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Unformatted text preview: Emishi were in fact ethnically the same as the Japanese, but were not
incorporated into the Yamato state when it was established in the central
and western provinces during the fourth through the sixth centuries. In
any event, after several failures, armies dispatched by the Heian court
finally inflicted decisive defeat on the Emishi in the early years of the
ninth century and thus eliminated the threat posed by these ferocious
tribesmen on the eastern frontier.
After the move to Kyoto, the court attempted to encourage the activities of Buddhist prelates who would devote their attention to spiritual
rather than worldly matters. Among the first to receive court patronage
was Saichò (767–822), who journeyed to China in 804 and returned to
found the Tendai sect of Buddhism at the Enryakuji, a temple he had
earlier opened on Mount Hiei northeast of Kyoto. The Enryakuji was in
a particularly favorable spot, since it was believed that evil spirits invaded from the northeast and it could serve as guardian of the capital.
Tendai was broadly founded on the teachings of the Mahayana or
Greater Vehicle school of Buddhism. Its basic scripture, the Lotus Sutra,
purportedly contained Gautama’s last sermon, in which he revealed to his
disciples the universality of the buddha potential. The Buddha asserted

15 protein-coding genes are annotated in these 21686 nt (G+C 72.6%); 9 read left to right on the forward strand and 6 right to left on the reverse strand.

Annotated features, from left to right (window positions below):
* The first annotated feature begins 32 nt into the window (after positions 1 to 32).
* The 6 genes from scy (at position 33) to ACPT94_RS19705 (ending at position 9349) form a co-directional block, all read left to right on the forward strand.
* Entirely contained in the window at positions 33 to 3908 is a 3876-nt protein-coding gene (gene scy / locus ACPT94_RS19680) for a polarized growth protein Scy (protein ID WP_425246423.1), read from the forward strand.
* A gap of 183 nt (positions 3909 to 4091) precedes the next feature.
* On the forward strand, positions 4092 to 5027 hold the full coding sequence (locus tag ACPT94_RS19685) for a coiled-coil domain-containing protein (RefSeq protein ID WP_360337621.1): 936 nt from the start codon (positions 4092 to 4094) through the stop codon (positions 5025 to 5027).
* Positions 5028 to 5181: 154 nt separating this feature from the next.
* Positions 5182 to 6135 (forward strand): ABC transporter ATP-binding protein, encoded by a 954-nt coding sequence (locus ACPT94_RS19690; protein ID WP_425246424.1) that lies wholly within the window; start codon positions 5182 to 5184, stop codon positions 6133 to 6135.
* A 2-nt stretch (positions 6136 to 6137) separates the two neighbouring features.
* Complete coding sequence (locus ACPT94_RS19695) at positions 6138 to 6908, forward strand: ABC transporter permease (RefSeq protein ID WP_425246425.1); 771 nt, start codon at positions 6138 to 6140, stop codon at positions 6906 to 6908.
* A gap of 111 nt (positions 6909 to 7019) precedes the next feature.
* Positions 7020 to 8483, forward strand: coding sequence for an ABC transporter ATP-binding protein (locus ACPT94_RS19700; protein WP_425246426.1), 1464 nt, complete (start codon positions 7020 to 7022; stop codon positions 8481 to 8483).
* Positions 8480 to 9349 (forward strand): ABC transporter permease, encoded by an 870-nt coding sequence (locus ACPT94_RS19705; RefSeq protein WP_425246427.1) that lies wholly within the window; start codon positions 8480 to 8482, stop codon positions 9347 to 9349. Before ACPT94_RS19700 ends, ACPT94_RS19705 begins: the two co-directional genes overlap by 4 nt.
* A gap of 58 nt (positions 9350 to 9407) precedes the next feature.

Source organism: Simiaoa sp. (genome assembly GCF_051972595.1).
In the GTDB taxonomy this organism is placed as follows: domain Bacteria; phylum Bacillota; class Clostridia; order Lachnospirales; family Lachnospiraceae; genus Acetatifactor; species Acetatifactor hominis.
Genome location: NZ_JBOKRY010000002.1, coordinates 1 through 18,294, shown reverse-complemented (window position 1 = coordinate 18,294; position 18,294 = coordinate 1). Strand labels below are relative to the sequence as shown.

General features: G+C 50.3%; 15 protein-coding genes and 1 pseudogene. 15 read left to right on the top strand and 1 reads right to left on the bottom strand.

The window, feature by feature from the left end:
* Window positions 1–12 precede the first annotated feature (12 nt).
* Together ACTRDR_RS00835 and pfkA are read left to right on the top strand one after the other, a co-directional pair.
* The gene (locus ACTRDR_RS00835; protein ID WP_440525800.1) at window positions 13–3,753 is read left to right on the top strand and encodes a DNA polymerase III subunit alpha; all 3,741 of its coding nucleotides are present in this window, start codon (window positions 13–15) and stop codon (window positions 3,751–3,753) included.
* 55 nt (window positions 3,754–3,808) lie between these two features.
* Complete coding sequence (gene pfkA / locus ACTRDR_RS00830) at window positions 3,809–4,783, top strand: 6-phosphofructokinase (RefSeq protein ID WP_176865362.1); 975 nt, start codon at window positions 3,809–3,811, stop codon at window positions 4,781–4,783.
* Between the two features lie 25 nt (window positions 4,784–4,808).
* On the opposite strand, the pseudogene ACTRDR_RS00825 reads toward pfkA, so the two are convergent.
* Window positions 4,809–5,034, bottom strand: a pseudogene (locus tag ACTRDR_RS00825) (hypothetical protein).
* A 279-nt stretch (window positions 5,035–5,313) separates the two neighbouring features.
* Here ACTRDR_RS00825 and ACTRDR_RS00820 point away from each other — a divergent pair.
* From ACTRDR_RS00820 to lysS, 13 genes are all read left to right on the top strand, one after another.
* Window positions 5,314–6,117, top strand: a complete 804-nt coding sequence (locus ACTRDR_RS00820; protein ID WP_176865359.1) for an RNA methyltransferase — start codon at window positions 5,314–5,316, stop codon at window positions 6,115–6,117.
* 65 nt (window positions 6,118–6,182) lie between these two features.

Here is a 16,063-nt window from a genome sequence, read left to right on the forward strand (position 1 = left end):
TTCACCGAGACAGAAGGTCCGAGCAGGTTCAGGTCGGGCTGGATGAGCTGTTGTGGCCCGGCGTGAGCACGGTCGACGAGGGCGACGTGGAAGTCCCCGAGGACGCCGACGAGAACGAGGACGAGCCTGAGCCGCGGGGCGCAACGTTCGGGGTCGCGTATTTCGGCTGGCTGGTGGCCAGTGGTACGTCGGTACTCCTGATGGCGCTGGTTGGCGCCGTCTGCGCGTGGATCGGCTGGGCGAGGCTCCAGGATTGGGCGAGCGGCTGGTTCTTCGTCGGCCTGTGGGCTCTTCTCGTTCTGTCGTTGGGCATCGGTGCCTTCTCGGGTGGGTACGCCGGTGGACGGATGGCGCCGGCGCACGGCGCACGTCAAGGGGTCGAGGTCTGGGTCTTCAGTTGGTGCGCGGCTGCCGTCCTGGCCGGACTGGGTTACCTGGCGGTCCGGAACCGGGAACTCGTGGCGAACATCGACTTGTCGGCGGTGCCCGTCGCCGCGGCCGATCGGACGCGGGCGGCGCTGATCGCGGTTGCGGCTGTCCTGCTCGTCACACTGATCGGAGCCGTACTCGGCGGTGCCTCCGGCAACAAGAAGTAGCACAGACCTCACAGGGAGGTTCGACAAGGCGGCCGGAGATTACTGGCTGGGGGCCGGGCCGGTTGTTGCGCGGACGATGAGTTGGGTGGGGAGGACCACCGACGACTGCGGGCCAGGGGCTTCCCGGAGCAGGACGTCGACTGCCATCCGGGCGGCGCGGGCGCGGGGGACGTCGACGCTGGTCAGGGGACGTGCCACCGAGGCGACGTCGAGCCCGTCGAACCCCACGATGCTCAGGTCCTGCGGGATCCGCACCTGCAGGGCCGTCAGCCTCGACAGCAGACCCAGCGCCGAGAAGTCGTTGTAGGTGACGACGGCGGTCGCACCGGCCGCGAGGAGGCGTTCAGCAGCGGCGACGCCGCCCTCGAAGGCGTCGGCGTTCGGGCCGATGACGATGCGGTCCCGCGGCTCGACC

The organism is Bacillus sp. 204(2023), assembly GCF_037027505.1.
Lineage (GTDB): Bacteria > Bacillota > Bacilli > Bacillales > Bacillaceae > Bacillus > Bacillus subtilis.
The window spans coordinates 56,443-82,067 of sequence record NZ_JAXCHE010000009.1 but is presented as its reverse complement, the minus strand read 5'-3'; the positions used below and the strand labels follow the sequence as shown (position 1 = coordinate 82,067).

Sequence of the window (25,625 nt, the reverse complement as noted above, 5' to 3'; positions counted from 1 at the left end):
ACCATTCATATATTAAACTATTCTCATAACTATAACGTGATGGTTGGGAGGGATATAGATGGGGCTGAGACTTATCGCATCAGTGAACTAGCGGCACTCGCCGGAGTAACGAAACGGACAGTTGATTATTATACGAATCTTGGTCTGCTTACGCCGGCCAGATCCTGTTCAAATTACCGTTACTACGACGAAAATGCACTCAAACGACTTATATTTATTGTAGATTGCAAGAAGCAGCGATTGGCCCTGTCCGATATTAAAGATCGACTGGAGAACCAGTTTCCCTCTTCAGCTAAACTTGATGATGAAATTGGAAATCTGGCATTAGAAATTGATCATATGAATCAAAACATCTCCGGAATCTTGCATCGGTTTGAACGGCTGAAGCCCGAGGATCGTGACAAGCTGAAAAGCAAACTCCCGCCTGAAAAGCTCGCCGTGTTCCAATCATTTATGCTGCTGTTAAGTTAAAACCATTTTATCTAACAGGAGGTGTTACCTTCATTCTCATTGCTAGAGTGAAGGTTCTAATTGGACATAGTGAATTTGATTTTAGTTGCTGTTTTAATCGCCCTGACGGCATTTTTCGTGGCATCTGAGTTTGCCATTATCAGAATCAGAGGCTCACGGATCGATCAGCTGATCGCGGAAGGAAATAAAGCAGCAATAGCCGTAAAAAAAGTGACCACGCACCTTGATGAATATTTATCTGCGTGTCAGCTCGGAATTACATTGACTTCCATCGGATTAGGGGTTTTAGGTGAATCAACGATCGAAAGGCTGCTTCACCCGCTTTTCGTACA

that until this time he had allowed individuals to practice Hinayana, the
Lesser Vehicle, and to seek their own enlightenments. Now mankind was
prepared for the final truth that everyone could attain buddhahood. In
the Buddha’s words as found in the sutra:
Those harassed by all the sufferings—
To them I at first preached Nirvana
Attainable by one’s own efforts.
Such were the expedient means I employed
To lead them to Buddha-wisdom.
Not then could I say to them,
“You all shall attain to Buddhahood.” The Court at Its Zenith 50
For the time had not yet arrived.
But now the very time has come
And I must preach the Great Vehicle.1 We noted that the universalistic concept of Mahayana was accompanied
both by a tendency to regard the B...
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This note was uploaded on 02/08/2013 for the course ANTH 142 taught by Professor Hans during the Spring '13 term at The University of British Columbia.
- Spring '13